The general overseeing the effort to bring the power of artificial intelligence to the U.S. military said Tuesday that one of the effort's major hurdles will be to convince battlefield commanders that AI isn't a new way to store information on a computer.
"AI is not [information technology], it's not a black box that a contractor is going to deliver to you, it's not some digital gadget that an IT rep will show you how to log into," Marine Corps Lt. Gen. Michael Groen, director of the Pentagon's Joint Artificial Intelligence Center (JAIC), told defense reporters during a Pentagon briefing.
"This is warfighting business; it is assessments and analysis of warfighting decision-making. ... It's driving leaders to think -- you know, I could make a better decision if I knew 'X.' JAIC wants to help leaders at every level get to that 'X.'"
Established in 2018, the JAIC serves as the Pentagon's AI Center of Excellence, tasked with providing expertise to help make AI a reality across the Defense Department.
In August, the Defense Information Systems Agency awarded a contract worth up to $106 million to Deloitte Consulting LLC to design and build what's known as the Joint Common Foundation (JCF), which will serve as a development environment to test, validate and field AI capabilities across the Defense Department, according to an Aug. 12 JAIC news release.
The JCF will be a cloud-based, technical platform that will serve as a "building block of the DoD's AI toolkit as a single place [where] coders can build models, work with data and develop AI systems," FedScoop.com reported.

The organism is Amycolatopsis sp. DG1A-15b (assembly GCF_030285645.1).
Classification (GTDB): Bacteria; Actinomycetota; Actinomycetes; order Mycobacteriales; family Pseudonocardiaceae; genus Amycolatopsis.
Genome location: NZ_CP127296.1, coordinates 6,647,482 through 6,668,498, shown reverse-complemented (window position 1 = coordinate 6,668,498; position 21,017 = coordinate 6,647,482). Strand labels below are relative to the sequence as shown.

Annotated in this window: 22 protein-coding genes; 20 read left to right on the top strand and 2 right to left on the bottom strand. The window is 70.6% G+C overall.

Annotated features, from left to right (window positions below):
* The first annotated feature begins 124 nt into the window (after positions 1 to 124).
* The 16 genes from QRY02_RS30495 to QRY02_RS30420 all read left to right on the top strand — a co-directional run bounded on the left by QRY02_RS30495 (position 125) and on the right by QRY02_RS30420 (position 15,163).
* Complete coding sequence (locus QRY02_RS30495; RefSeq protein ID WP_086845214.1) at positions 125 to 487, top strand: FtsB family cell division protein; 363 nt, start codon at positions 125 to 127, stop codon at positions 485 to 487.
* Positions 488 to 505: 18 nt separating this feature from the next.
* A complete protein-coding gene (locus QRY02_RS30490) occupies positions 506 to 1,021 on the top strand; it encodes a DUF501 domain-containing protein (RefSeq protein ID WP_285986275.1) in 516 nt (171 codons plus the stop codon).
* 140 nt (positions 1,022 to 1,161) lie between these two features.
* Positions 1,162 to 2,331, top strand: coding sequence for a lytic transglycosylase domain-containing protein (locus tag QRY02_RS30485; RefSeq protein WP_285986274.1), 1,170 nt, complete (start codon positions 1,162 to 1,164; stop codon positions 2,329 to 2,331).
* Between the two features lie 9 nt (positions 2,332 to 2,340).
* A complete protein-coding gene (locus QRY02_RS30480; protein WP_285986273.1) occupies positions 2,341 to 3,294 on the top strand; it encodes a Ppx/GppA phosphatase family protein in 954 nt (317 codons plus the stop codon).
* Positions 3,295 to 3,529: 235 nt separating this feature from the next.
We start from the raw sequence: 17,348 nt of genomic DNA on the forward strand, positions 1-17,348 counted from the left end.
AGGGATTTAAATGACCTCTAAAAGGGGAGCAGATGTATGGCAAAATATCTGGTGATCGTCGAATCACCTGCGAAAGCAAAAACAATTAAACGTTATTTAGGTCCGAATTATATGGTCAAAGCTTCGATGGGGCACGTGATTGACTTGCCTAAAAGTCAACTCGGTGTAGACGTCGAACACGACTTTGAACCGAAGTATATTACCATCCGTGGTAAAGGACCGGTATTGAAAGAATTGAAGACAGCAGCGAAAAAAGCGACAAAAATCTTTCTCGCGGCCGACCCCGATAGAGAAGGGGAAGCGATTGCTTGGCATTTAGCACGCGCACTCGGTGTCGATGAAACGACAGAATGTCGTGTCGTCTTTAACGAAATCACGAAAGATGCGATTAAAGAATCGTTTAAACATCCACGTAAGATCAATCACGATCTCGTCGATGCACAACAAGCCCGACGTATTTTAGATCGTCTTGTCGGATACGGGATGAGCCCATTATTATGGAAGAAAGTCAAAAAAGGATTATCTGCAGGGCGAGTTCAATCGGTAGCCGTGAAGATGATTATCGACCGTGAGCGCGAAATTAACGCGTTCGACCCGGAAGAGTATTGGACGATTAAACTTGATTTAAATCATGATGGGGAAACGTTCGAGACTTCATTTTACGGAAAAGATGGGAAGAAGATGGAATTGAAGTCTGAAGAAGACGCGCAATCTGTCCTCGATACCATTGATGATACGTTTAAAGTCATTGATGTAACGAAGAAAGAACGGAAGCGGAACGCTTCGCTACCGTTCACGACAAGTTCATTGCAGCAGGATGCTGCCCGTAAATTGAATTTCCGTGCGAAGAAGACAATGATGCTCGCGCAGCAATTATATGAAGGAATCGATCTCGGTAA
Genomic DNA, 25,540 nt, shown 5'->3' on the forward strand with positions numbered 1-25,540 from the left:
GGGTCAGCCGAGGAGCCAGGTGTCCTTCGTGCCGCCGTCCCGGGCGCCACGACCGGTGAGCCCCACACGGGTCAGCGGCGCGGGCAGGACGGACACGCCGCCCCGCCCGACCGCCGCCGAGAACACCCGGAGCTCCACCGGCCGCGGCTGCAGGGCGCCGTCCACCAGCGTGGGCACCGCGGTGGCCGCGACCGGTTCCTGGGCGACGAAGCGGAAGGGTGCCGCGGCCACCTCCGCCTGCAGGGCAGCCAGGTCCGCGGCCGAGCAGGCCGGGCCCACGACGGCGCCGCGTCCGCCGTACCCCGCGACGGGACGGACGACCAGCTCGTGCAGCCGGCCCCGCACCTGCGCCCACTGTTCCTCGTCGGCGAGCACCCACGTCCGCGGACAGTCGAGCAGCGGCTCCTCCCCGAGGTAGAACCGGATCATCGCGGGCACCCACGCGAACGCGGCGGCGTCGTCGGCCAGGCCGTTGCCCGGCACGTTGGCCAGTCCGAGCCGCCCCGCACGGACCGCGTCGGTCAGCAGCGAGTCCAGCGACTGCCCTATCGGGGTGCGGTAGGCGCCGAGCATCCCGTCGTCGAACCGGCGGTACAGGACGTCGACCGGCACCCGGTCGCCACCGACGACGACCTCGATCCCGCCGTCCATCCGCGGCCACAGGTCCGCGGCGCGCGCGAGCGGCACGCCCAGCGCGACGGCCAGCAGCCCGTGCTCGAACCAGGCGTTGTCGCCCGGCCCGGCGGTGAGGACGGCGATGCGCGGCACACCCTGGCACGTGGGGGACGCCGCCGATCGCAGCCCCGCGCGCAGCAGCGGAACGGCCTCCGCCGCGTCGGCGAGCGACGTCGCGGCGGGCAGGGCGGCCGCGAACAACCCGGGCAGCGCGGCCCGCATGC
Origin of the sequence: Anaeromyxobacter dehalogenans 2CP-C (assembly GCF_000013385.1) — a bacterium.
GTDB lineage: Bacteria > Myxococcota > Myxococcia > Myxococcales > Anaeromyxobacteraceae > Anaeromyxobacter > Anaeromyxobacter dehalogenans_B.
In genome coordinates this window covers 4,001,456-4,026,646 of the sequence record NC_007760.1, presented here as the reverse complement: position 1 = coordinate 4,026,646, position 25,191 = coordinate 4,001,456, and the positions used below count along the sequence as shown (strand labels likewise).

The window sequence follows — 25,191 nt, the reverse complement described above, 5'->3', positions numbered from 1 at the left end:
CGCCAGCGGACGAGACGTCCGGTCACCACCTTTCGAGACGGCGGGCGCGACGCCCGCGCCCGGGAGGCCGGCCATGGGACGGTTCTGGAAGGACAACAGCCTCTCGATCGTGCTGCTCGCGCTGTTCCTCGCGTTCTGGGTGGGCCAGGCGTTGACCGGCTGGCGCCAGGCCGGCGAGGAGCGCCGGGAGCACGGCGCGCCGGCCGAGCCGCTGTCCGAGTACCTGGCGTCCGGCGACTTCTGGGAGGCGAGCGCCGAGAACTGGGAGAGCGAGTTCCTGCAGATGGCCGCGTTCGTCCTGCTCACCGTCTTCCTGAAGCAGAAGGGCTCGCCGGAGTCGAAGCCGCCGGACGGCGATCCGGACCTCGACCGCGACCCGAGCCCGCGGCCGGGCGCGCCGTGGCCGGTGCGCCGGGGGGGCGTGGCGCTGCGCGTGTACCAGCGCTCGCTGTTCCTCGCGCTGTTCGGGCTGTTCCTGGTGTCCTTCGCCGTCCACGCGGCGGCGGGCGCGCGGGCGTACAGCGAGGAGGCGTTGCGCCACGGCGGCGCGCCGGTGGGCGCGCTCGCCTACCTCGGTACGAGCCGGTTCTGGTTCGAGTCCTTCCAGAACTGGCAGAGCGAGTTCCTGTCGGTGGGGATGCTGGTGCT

Scheduled to reach initial operating capability in early 2021, JCF "provides a technical basis for especially disadvantaged users who don't have access to data scientists, who don't have access to algorithms, who are not sure how to leverage their data," Groen said. "We can bring those folks to a place where now they can store their data."
Commanders will be able to use AI to make data-driven decisions like never before, he added.
"In many cases, historically, a lot of our warfighting decisions are made kind of at the seat of the pants," Groen said, describing how individuals "with lots of experience and mature understanding of the situation" are often forced to make due without current data.
"We can fix that; we can make that better," he said. "We have to help people visualize what AI means across the department."
Just at the tactical level, "We want weapons that are more precise. We want weapons that guide on command to human-selected targets. We want threat detection, automatic threat detection and threat identification on our bases," Groen said. "Reconnaissance with unmanned platforms, equipment that is instrumented ... to tell us if it thinks it will fail in the next hour -- all that tech exists today."
AI will be key in helping geographic combatant commanders make more informed decisions much more quickly than they can today.
"Visibility of data across the theater -- what an incredible thing that would be to achieve, available at the fingertips of a combatant commander at any time," Groen said. "Today, those combatant commanders, really alone and unafraid in the geographical regions around the world, have to make real-time decisions based on imperfect knowledge. And they do the best they can, but I think our combatant commanders deserve better than that."
Groen, who took over as director of the JAIC in October, did not discuss a timeline for how long it will take to infuse AI across the DoD war machine.
"Like with any set of transformational technologies, we have a lot of work to do in broadly understanding the transformative nature and the implications of AI integration," he said. "We are surrounded by examples in every major industry of data-driven enterprises that operate with speed and efficiency and leave their competitors in the dust. We want that. ... We have to do this; it will make us more effective, more efficient."
-- Matthew Cox can be reached at firstname.lastname@example.org.